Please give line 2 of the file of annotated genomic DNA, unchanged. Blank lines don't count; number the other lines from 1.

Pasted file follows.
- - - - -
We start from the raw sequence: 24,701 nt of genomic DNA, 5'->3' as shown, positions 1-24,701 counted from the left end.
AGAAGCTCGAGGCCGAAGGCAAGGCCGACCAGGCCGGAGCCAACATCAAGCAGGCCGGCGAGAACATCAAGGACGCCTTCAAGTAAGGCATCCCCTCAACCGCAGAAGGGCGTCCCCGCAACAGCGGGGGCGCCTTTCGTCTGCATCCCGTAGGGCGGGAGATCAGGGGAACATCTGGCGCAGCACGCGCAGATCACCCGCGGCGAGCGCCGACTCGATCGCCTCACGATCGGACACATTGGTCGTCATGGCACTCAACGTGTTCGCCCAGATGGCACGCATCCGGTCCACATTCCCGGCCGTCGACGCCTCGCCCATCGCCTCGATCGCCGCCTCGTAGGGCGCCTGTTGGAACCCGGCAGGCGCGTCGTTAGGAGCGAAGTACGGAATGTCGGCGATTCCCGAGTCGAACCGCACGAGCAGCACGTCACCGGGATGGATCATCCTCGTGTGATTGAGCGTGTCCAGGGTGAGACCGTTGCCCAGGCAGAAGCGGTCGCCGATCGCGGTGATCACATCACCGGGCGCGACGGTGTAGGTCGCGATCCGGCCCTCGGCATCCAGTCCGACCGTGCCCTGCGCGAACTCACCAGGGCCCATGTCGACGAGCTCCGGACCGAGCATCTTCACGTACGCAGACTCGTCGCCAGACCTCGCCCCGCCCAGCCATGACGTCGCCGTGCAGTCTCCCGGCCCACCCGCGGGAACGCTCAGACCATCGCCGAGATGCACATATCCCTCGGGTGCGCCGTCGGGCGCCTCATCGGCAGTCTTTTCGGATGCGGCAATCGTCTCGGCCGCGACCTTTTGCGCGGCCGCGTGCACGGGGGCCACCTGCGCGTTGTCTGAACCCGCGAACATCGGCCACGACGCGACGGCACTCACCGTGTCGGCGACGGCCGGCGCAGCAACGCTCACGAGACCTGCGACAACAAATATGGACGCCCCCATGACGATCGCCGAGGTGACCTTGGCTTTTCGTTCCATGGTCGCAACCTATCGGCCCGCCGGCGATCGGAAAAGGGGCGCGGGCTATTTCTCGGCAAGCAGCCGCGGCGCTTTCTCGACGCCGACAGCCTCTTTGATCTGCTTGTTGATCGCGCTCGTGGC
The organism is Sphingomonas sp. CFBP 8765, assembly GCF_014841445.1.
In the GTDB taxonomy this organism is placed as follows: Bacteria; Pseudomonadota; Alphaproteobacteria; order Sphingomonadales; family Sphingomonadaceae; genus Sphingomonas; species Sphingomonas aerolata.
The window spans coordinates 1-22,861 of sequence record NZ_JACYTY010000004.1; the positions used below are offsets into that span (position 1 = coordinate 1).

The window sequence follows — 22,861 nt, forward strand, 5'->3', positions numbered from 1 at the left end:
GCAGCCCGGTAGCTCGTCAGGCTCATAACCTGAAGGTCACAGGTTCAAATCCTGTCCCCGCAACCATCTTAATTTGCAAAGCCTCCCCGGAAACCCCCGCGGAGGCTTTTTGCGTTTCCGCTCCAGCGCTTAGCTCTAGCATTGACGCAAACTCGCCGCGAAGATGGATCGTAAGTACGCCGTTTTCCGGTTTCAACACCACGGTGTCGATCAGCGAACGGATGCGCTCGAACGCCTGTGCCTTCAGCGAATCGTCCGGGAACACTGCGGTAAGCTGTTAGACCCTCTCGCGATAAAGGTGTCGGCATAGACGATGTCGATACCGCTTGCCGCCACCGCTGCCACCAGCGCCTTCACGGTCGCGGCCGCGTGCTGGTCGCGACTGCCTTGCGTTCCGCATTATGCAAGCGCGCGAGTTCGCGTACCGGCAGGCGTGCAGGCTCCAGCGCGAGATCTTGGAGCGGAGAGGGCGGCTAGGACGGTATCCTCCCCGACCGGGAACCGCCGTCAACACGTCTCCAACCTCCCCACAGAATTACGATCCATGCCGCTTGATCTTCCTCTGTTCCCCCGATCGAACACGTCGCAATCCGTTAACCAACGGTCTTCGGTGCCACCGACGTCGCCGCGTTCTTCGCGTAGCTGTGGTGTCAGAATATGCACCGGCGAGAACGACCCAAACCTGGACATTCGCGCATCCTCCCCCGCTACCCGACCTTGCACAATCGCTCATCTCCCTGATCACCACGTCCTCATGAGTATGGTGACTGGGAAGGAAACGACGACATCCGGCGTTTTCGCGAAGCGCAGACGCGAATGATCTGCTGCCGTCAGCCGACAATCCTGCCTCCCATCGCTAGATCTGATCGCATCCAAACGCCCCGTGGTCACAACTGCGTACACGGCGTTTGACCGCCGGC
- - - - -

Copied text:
AGAAGCTCGAGGCCGAAGGCAAGGCCGACCAGGCCGGAGCCAACATCAAGCAGGCCGGCGAGAACATCAAGGACGCCTTCAAGTAAGGCATCCCCTCAACCGCAGAAGGGCGTCCCCGCAACAGCGGGGGCGCCTTTCGTCTGCATCCCGTAGGGCGGGAGATCAGGGGAACATCTGGCGCAGCACGCGCAGATCACCCGCGGCGAGCGCCGACTCGATCGCCTCACGATCGGACACATTGGTCGTCATGGCACTCAACGTGTTCGCCCAGATGGCACGCATCCGGTCCACATTCCCGGCCGTCGACGCCTCGCCCATCGCCTCGATCGCCGCCTCGTAGGGCGCCTGTTGGAACCCGGCAGGCGCGTCGTTAGGAGCGAAGTACGGAATGTCGGCGATTCCCGAGTCGAACCGCACGAGCAGCACGTCACCGGGATGGATCATCCTCGTGTGATTGAGCGTGTCCAGGGTGAGACCGTTGCCCAGGCAGAAGCGGTCGCCGATCGCGGTGATCACATCACCGGGCGCGACGGTGTAGGTCGCGATCCGGCCCTCGGCATCCAGTCCGACCGTGCCCTGCGCGAACTCACCAGGGCCCATGTCGACGAGCTCCGGACCGAGCATCTTCACGTACGCAGACTCGTCGCCAGACCTCGCCCCGCCCAGCCATGACGTCGCCGTGCAGTCTCCCGGCCCACCCGCGGGAACGCTCAGACCATCGCCGAGATGCACATATCCCTCGGGTGCGCCGTCGGGCGCCTCATCGGCAGTCTTTTCGGATGCGGCAATCGTCTCGGCCGCGACCTTTTGCGCGGCCGCGTGCACGGGGGCCACCTGCGCGTTGTCTGAACCCGCGAACATCGGCCACGACGCGACGGCACTCACCGTGTCGGCGACGGCCGGCGCAGCAACGCTCACGAGACCTGCGACAACAAATATGGACGCCCCCATGACGATCGCCGAGGTGACCTTGGCTTTTCGTTCCATGGTCGCAACCTATCGGCCCGCCGGCGATCGGAAAAGGGGCGCGGGCTATTTCTCGGCAAGCAGCCGCGGCGCTTTCTCGACGCCGACAGCCTCTTTGATCTGCTTGTTGATCGCGCTCGTGGC